On the second day I built the back wall of the man cave.
Much like the floor, building a stud wall with no door or window is really rather simple. It’s a frame of timber joined with butt joints, vertical studs spaced at suitable intervals and optional horizontals called noggins between the studs. The only marginally complicated part of this is to work out in advance how you’re going to join the wall to the adjacent walls and make allowance for this. Countless guides and videos cover stud wall construction so I won’t go into detail here.
I will talk about wall thickness, though. As the walls sit on top of the floor, the thickness of the wall eats into the internal space. On top of the stud thickness you also have to think about what you’re going to line the walls with internally. Because I wanted to maximise space as much as possible I went with quite thin timber for the studs – 38mm x 63mm. This made the walls quite light weight and svelte, but comes at the cost of thinner insulation later on.
I used the floor of the shed as a platform to build the walls, since it was the only flat, reasonably spacious area available. Here the rear wall frame and studs are in place. I used double studs at the ends of the walls so once this wall is butted up against the adjacent walls there is still some timber in the corner for the internal wall lining to screw to.
Adding noggins. Studs and frame were screwed together, noggins were nailed in – nails are stronger at resisting lateral strain:
Below I’ve screwed the external skin of OSB3 to the back wall and am giving it a couple of coats of water resistant coating. I don’t think water will actually get through the cladding and if it does, OSB3 is already somewhat weather proof, but I thought some additional protection wouldn’t hurt. My hope is if water does somehow get behind the cladding, it will run down the wall and drip off, or soak into the cladding, rather than soaking into the OSB.
By the way, OSB is horrible stuff and prone to giving you the nastiest splinters imaginable if you’re not careful. You ideally need very tough work gloves to handle it.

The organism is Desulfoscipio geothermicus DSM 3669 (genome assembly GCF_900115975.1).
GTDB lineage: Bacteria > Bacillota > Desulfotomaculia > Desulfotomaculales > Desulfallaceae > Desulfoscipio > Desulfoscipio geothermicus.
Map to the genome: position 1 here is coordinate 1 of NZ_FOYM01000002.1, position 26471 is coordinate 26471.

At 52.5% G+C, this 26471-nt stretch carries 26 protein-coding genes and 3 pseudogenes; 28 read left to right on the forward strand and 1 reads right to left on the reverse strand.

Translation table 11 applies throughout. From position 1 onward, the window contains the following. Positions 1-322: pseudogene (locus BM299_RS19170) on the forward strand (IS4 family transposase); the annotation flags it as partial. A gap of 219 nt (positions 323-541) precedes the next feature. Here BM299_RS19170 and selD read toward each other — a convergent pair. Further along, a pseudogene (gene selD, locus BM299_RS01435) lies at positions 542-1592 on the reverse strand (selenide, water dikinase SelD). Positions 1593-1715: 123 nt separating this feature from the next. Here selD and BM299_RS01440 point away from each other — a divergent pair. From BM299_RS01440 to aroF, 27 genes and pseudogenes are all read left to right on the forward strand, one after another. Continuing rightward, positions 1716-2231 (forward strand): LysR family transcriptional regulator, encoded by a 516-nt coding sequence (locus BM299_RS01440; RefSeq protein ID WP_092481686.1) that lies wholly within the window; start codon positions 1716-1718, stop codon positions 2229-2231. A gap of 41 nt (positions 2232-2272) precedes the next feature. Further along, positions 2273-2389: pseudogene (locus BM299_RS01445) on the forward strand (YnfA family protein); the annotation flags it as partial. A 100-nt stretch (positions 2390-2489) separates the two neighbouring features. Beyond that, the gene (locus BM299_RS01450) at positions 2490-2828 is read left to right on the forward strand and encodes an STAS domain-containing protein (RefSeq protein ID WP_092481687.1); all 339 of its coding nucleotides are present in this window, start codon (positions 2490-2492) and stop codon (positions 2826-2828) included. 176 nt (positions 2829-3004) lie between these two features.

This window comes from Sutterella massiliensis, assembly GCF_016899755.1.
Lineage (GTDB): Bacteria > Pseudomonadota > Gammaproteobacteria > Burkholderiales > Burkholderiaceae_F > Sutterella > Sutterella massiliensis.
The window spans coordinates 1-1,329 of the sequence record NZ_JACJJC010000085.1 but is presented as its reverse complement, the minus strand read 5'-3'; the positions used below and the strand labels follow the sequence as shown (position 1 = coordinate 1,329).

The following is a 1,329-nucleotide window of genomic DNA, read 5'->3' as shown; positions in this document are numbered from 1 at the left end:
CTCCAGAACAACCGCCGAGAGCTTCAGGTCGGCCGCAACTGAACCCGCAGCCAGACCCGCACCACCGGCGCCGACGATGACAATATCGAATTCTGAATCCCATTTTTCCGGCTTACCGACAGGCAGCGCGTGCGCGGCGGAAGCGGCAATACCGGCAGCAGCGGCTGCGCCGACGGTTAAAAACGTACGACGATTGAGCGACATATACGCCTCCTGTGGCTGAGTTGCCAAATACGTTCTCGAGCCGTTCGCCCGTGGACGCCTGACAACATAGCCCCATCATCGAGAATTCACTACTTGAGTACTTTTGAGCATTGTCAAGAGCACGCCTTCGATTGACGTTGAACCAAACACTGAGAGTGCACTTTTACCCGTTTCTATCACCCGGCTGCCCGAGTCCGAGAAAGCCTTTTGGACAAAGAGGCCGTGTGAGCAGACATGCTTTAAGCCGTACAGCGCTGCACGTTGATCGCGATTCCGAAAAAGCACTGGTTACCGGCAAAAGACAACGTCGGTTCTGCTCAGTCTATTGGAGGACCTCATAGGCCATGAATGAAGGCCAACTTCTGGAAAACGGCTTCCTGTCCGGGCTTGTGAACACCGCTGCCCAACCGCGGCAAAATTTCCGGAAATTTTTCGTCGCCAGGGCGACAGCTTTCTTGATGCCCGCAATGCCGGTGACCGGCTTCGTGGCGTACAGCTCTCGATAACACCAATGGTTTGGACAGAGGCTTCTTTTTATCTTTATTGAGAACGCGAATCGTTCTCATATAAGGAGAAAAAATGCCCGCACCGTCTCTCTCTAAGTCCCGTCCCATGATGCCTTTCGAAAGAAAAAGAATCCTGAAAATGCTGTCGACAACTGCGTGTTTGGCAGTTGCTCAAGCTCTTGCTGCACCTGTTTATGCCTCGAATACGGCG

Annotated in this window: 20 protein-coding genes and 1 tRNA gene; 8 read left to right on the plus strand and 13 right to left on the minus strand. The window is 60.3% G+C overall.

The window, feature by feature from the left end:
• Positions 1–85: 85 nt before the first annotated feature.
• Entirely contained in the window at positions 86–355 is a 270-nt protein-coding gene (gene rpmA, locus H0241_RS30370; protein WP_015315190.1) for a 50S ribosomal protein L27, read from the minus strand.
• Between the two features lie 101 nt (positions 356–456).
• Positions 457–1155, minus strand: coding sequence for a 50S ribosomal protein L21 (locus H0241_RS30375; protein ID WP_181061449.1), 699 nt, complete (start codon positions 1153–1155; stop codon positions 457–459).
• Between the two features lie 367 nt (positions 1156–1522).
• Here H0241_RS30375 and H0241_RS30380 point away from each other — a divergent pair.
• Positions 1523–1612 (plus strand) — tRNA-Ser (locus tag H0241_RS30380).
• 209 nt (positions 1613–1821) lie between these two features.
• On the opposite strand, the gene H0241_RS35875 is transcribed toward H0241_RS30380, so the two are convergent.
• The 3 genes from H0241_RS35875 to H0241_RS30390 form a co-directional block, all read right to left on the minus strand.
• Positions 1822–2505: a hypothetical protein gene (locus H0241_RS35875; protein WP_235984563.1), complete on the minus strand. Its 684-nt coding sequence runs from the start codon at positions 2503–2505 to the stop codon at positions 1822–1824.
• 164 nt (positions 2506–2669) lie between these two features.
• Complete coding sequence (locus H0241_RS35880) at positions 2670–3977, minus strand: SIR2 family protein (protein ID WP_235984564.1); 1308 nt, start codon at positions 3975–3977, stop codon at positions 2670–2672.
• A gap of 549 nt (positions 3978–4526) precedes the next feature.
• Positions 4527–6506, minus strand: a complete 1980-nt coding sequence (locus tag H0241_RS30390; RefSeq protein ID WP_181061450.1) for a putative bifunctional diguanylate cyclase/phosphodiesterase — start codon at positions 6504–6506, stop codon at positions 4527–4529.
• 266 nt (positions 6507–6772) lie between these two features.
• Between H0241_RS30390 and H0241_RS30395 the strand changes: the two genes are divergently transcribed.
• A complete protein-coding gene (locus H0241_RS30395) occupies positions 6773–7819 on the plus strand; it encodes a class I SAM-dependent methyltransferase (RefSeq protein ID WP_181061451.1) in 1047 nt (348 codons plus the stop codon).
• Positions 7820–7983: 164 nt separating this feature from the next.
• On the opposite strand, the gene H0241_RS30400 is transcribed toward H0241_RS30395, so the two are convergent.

Here’s the studwork for the left side wall, being built on the back wall which is lying on the floor. Once again space is at a premium in the garden forcing me to build the subsections on top of each other. In this photo it’s lacking it’s sloped top which I add later once I’ve worked out how I’m attaching the roof and the exact slope I’ll need and corresponding measurements for the timber.
On the third day I started cladding the walls. I had to clad, treat and stain all the walls except the front one before raising them as I wouldn’t have access to two of them once they were raised and the third would be difficult to access due to the big bush in the garden. I worked across the wall, screwing the cladding on to the wall and covering the screw holes with a mixture of filler and sawdust from the cladding itself. This is an old trick I learned that makes the filler all but indistinguishable from the surrounding wood since you’re filling holes with the wood itself.
Putting the cladding on at this stage presented a particular challenge at the corners. In my view, the corners were the riskiest area for water to get through the cladding since that is where the edges of the OSB are – and the edges are most prone to swelling and starting to fall apart if they get too wet. So I wanted the corner joins to be very strong and sealed. My solution was to cut and join two panels at a 90 degree angle. I made a couple of clamping jigs to hold the panels together at right angles while they dried. With the corners already joined, ensuring the cladding all connected once the walls were raised became slightly easier.
Once clad, treated and stained the walls could be raised. At this point I needed a bit of help from friends and neighbours – the walls are surprisingly heavy even for a small building like this. Raising them is simply a case of lifting the wall into place, screwing some temporary supports to the wall and the floor to hold it, then screwing the base plate of the wall frame to the floor. The walls sit directly above the floor beams so they are screwed through the plywood floor and into the beams themselves.
The photo below of the three simple walls raised is clearly not from day 3. It’s one from about day 6 or 7, I reckon. You can see the diagonal supports that help hold the side walls upright until the front wall is on, and that I’ve added the sloped tops to the side walls. Note a design feature of the walls is that the OSB skin completely overlaps the plywood floor so there is none showing, further damp proofing the floor.